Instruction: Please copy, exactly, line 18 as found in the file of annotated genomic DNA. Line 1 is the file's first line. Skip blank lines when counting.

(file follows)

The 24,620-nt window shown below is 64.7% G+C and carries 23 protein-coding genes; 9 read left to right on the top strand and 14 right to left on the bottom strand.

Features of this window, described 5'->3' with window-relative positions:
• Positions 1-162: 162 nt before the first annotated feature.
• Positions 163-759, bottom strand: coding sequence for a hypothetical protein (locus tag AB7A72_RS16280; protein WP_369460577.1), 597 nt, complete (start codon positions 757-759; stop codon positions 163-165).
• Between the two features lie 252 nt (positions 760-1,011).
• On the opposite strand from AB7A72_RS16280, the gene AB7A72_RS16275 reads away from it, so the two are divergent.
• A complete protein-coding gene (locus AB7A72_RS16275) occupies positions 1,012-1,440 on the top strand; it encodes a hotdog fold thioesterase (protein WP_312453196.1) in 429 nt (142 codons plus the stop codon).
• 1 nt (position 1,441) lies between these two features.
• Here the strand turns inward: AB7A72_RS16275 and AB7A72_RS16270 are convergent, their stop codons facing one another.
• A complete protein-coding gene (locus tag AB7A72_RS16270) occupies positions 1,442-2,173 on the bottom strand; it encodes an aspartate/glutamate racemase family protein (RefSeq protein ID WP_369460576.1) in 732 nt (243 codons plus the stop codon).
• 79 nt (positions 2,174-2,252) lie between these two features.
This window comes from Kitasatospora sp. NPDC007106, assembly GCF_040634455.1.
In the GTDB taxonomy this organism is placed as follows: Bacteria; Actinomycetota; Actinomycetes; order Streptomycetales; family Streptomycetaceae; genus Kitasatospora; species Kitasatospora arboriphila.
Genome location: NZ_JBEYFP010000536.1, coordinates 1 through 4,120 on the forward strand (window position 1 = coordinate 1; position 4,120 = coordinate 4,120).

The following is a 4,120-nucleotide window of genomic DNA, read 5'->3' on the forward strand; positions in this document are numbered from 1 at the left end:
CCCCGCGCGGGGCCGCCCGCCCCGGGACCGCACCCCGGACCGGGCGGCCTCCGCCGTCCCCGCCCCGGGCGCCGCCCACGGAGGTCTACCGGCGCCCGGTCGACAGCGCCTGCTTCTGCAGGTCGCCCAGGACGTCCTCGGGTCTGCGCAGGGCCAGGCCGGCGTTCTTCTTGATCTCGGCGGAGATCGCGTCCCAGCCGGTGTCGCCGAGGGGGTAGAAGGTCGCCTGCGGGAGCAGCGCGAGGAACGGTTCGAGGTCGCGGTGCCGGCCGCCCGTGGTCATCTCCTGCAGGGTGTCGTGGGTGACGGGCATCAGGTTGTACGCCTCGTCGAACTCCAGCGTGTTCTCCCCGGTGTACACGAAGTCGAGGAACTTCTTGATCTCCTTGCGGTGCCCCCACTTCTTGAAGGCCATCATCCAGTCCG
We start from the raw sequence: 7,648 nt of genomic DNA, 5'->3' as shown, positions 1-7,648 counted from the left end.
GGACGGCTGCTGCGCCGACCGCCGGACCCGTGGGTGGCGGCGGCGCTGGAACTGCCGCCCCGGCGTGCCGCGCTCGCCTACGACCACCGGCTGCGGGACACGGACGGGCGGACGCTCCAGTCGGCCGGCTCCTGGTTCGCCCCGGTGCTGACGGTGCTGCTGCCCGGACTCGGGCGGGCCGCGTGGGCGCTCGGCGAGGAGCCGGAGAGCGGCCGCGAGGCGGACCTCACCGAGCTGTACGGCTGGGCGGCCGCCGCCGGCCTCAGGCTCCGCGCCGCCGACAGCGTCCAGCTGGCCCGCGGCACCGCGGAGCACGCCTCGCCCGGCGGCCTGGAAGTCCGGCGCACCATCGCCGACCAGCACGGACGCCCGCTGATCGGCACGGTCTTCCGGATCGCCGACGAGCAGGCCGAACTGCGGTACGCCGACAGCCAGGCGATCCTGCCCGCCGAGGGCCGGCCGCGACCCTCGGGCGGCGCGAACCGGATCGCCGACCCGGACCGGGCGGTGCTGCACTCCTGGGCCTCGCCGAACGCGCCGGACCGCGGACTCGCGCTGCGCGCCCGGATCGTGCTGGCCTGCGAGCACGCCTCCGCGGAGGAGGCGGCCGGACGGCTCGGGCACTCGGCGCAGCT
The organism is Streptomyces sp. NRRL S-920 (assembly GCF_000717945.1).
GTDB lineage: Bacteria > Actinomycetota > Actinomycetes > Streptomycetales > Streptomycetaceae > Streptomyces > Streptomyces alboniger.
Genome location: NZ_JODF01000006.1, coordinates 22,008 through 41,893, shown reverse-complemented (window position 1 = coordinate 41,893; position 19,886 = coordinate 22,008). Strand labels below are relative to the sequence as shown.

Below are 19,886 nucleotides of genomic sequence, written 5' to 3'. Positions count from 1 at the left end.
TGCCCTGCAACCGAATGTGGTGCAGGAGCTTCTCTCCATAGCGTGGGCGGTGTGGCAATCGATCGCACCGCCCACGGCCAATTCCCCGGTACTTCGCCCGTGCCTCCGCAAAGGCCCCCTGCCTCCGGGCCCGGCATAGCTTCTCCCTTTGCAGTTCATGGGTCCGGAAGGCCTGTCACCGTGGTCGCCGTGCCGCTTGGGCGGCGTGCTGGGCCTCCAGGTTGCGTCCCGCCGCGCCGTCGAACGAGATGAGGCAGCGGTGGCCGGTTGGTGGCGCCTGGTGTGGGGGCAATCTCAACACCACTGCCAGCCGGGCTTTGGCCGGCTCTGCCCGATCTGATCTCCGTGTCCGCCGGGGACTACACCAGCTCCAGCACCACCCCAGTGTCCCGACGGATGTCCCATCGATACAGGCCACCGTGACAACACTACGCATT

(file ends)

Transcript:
GGACGGCTGCTGCGCCGACCGCCGGACCCGTGGGTGGCGGCGGCGCTGGAACTGCCGCCCCGGCGTGCCGCGCTCGCCTACGACCACCGGCTGCGGGACACGGACGGGCGGACGCTCCAGTCGGCCGGCTCCTGGTTCGCCCCGGTGCTGACGGTGCTGCTGCCCGGACTCGGGCGGGCCGCGTGGGCGCTCGGCGAGGAGCCGGAGAGCGGCCGCGAGGCGGACCTCACCGAGCTGTACGGCTGGGCGGCCGCCGCCGGCCTCAGGCTCCGCGCCGCCGACAGCGTCCAGCTGGCCCGCGGCACCGCGGAGCACGCCTCGCCCGGCGGCCTGGAAGTCCGGCGCACCATCGCCGACCAGCACGGACGCCCGCTGATCGGCACGGTCTTCCGGATCGCCGACGAGCAGGCCGAACTGCGGTACGCCGACAGCCAGGCGATCCTGCCCGCCGAGGGCCGGCCGCGACCCTCGGGCGGCGCGAACCGGATCGCCGACCCGGACCGGGCGGTGCTGCACTCCTGGGCCTCGCCGAACGCGCCGGACCGCGGACTCGCGCTGCGCGCCCGGATCGTGCTGGCCTGCGAGCACGCCTCCGCGGAGGAGGCGGCCGGACGGCTCGGGCACTCGGCGCAGCT